You also need to consider the hospital stay, if any, any lost wages on the part of the injured, and pain and suffering. All of these cost can easily add up. The more people that are in the car the higher the costs get. Let’s not forget that in 2018 the Texas Department of Transportation recorder a total of 3,652 roadway deaths in Texas, which could be devastating to the finances and life of the person who caused that fatality.
Also, let’s assume there is only one person in the car you hit and their injuries and “other expenses” come out to be greater that $30,000. Even if those injuries do not reach the maximum of $60,000, you would personally be responsible for any amount above the $30,000, because that is the total amount your insurance carrier will pay for the injuries of one individual.
Now, let’s look at that last number, 25. This means that your insurance carrier will pay up to $25,000 to repair damages to a vehicle if you are at-fault in an auto accident.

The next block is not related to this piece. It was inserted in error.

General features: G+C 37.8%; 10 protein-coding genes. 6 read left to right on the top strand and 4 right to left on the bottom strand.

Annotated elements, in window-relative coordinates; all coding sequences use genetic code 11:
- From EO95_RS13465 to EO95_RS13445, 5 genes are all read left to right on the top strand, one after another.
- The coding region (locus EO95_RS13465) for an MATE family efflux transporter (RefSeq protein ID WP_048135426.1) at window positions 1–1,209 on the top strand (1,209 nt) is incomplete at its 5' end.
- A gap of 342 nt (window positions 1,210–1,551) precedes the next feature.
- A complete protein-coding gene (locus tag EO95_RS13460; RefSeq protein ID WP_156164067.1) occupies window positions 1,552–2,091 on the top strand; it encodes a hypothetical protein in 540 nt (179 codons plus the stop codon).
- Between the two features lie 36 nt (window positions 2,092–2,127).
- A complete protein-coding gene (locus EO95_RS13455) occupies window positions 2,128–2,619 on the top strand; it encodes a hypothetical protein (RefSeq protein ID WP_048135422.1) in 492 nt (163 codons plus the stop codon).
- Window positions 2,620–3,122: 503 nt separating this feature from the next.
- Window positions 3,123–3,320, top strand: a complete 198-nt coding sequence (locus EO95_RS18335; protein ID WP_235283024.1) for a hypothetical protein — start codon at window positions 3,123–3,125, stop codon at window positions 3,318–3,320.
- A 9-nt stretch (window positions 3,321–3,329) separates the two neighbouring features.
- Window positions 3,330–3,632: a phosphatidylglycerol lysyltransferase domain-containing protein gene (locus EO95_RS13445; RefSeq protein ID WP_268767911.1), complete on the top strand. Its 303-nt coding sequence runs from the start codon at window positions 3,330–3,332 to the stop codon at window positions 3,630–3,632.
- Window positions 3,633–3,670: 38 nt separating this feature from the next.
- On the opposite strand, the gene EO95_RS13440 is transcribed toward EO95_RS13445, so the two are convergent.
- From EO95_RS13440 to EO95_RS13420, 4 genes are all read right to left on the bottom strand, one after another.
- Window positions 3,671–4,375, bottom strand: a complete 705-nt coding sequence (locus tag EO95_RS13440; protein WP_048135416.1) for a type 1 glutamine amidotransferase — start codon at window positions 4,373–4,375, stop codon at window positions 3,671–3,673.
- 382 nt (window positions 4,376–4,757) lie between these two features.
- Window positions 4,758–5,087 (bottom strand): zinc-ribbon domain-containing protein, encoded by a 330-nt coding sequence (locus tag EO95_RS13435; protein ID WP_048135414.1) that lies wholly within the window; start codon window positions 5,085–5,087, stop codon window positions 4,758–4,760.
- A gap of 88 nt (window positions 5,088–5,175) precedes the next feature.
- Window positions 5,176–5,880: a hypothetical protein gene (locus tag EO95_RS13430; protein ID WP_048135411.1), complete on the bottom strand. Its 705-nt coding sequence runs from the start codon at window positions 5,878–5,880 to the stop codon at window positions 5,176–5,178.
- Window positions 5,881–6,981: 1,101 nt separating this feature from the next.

With the price of vehicles steadily creeping higher and higher, the costs associated with repairing a vehicle that can be repaired after a car accident is also creeping higher and higher. There is also the possibility that the vehicle you strike can’t be repaired and is considered a total loss. The best selling vehicle in Houston in 2018, according to the Houston Chronicle, was the Toyota Camry. The second most popular was the Dodge Ram 1500. A new 2020 Toyota Camry LE comes in right under the $25,000 mark at around $24,329, on the low end, and a new 2020 Dodge Ram 1500 Lone Star comes in at $33,129, on the low end. While, if you totaled a Toyota Camry, your insurance would cover the total loss it would not cover the total loss of a higher priced vehicle. Also, while I have been out driving on the roads I have begun to see more and more luxury vehicles on the roads, such as Teslas. As a disclaimer, I am making no notion to know how a claims representative would value the above cars. I only used the prices as an example.
So, with the minimum coverage required to legally drive a vehicle on Texas roadway, 30/60/25, there is a risk of you becoming liable to pay a portion of the amounts for injuries and vehicle damage that you have caused out of you own pocket.
I would highly suggest that you speak to you agent to review your specific situation and discuss the options available too. 30/60/25 may work for some but for others it deserves at least a conversation with your agent.
In my next article, I will discuss how to cover your vehicle in the event of an accident. In later articles I will discuss protecting yourself and your passengers for injuries sustained in a auto accident as they are not covered by liability insurance.